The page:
I always mark the 8th December, the feast of the Immaculate Conception, by reflecting on Mary’s total acceptance of the Lord’s plan for her, especially in the face of an event that would have filled her with fear and exposed her to humiliation. She trusted in God, and declared herself his handmaid, because he has done great things for her. I asked for Mary’s intercession, as I often do, to be joyful and hopeful in accepting God has a plan for me, even though I do not know where that will lead me and how different that will look from how I try to plan my life. It is always hard to pray for God’s will to be done and not our own, but memories of how I have felt very low and uncertain as a result of recent changes in my life reminded me in a new way how important it is not to lose faith in God and my role in the bigger picture which will become clear in the end.

I was reminded shortly after this that Advent, like life, is a journey of ups and downs, not perfect and straightforward but with lessons and gifts to be found along the way. There is a temptation for many to try and make a time like Christmas perfect, whether this is in relation to decorations, food, gifts, social events or family relations. I think God intends for disruptions to occur, to remind us that it isn’t for us to try and tie our lives up with a bow. It is more important to be challenged, to become aware of our bad habits and failings, so we can take steps to do better and grow in understanding.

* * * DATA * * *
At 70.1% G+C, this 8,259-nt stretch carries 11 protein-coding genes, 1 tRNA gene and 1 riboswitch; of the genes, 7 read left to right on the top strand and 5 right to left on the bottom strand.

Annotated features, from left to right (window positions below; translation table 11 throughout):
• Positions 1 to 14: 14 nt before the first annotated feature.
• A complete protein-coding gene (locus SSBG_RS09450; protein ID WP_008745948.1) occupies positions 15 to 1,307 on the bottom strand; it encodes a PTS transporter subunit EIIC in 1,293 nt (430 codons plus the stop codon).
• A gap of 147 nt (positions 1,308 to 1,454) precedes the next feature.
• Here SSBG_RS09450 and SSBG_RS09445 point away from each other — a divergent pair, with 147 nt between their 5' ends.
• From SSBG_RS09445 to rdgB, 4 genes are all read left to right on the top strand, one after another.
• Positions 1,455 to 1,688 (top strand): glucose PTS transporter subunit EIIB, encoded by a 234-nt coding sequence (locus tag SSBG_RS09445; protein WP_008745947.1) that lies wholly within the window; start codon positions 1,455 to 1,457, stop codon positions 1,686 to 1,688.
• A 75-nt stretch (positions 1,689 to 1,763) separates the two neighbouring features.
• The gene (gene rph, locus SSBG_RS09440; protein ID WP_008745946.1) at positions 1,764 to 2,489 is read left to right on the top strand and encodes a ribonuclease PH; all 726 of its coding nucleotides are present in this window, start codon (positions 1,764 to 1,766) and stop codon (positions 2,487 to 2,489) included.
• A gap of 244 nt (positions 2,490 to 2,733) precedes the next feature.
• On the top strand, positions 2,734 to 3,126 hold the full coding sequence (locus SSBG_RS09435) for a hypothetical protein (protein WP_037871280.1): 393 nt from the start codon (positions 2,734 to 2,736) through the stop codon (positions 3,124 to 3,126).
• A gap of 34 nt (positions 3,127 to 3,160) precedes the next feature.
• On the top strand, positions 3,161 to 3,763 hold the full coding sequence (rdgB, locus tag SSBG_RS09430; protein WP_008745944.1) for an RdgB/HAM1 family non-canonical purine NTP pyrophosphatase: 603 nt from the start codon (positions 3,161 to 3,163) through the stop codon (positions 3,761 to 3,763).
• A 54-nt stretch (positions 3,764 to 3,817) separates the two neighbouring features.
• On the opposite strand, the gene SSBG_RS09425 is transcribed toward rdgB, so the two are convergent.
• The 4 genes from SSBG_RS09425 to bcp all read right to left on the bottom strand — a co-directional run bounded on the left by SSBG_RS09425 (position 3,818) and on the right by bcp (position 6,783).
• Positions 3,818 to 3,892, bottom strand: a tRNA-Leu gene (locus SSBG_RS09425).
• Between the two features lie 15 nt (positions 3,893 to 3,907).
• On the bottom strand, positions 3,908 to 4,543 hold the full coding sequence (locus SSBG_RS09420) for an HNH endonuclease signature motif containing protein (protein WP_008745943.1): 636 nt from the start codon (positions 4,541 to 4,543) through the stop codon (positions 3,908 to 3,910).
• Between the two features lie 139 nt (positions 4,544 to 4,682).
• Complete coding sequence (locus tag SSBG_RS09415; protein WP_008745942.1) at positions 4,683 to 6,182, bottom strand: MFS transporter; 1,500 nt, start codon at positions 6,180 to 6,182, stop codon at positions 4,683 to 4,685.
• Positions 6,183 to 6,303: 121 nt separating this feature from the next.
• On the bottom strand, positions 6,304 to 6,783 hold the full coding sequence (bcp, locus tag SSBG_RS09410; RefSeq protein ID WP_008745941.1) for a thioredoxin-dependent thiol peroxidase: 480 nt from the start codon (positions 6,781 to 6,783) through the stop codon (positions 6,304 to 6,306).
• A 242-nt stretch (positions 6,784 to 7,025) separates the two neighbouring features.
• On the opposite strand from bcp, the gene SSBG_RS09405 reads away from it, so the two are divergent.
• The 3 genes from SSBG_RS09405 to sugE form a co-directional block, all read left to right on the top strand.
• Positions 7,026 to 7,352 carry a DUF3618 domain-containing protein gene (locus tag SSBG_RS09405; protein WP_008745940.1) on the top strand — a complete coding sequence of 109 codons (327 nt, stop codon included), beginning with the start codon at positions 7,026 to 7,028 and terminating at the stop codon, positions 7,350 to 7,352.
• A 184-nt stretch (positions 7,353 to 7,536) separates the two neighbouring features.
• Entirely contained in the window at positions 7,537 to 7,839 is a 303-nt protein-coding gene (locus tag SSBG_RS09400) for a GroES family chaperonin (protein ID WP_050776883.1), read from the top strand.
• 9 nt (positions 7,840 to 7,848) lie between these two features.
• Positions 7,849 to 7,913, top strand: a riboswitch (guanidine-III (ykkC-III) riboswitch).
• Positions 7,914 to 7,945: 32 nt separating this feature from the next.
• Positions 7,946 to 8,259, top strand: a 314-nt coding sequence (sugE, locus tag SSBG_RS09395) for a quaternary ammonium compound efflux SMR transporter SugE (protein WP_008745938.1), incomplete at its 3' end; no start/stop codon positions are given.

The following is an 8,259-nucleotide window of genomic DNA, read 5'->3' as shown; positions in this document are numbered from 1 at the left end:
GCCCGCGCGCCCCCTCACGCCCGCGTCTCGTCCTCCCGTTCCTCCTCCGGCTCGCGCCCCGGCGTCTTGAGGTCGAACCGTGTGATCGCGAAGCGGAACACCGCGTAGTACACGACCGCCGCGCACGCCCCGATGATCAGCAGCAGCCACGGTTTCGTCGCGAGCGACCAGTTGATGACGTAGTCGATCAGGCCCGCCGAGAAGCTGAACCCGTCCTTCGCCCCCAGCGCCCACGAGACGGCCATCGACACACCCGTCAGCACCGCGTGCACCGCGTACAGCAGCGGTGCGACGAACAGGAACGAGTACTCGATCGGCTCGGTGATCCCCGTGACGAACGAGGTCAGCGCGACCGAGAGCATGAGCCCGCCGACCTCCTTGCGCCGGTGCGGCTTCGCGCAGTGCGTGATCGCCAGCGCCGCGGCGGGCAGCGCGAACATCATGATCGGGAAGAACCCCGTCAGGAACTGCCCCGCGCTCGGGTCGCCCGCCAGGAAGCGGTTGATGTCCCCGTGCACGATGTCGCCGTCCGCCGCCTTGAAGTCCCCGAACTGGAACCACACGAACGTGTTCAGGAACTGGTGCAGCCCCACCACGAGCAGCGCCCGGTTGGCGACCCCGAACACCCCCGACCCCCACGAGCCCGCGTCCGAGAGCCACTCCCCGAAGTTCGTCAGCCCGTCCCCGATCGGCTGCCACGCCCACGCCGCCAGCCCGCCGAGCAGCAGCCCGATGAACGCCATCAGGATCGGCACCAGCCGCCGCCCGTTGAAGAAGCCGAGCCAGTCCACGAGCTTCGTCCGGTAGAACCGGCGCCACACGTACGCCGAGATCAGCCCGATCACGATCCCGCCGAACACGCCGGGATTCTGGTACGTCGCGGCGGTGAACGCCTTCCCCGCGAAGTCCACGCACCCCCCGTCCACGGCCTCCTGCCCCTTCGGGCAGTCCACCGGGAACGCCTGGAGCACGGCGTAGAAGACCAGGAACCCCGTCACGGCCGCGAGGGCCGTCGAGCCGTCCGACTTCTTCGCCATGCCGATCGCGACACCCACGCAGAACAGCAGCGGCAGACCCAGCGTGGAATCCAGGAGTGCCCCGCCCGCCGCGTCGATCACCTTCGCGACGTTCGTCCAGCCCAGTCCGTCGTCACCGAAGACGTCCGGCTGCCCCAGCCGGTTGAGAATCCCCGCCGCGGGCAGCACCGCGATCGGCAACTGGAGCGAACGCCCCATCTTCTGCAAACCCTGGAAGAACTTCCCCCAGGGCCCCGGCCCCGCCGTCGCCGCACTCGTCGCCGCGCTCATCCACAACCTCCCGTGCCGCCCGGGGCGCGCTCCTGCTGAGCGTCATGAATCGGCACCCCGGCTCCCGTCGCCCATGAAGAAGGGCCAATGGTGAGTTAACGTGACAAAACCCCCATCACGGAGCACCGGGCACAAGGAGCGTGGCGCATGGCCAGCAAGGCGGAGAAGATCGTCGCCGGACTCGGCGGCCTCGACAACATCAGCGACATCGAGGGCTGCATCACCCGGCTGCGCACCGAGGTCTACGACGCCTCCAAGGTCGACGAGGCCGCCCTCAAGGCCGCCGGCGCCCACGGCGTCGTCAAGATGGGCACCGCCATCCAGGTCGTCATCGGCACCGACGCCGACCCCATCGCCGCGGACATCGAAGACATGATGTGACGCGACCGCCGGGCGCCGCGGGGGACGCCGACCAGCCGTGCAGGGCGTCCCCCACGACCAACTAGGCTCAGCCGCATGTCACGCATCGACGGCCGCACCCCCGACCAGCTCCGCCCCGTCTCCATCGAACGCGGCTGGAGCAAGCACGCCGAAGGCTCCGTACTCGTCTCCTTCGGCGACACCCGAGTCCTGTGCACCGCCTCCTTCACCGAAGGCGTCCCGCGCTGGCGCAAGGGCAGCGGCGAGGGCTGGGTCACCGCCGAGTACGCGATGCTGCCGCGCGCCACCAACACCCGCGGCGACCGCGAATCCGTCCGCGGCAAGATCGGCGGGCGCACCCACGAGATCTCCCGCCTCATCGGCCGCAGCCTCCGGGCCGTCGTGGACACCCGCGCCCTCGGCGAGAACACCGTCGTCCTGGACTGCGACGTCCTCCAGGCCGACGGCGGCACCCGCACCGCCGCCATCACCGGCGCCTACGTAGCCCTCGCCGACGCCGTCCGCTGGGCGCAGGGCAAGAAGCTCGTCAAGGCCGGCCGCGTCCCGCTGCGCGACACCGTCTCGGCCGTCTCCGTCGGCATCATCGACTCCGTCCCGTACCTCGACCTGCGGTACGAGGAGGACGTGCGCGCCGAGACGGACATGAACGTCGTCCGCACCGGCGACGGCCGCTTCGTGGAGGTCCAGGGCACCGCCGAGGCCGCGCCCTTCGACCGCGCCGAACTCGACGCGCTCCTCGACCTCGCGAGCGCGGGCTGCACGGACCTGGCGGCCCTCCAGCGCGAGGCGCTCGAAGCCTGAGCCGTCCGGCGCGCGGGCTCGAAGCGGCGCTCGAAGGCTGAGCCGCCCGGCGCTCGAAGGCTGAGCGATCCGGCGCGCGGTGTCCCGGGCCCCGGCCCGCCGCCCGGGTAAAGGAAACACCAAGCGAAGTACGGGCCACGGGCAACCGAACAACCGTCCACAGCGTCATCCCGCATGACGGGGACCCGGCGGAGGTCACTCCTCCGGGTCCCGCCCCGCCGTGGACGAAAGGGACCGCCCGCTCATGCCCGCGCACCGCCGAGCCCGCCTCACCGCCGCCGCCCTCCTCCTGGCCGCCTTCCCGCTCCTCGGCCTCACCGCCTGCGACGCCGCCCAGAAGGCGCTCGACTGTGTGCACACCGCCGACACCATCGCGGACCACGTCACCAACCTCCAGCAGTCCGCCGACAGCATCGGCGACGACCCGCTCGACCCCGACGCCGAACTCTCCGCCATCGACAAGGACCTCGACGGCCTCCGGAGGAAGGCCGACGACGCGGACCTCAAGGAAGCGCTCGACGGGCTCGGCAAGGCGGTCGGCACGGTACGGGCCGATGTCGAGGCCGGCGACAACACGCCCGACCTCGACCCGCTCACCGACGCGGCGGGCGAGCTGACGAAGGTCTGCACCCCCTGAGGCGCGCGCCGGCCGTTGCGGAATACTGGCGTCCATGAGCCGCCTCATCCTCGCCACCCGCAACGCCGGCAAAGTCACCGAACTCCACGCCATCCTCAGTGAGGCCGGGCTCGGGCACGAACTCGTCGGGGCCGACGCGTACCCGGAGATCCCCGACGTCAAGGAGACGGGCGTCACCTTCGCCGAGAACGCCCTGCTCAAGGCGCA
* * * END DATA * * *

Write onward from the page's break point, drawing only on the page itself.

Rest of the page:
Anyway, to try and move this blog on, the point is I fell back into some habits in the second week of Advent that didn’t serve me well, and this made me feel disappointed and despondent, but it has also been a check point, whilst Christmas is still a little way off, to realise the negative effect some actions and ways of thinking can have on me, prompting me to refocus. The third Sunday of Advent is known as Gaudete Sunday, a small break in a period of sombre reflection and penance where we are joyful at the nearness of Christ, so much so that priests wear pink 💖  Despite some feelings that I was run down, fed up and a little alone, I embraced this joy.

Still in my plan for the remainder of the Advent season is to read the Gospels of the daily Masses in the week leading up to 25th December, because they tell the Christmas story, and recount the salvation of mankind, from the beginning. It is always useful to think about the origin as a way of understanding the present and preparing for the future. That is what Christmas will be for me this year, remembering what the message tells me about the purpose of my life and how I can move forward, living better, in the world, but enriching rather than losing myself in it.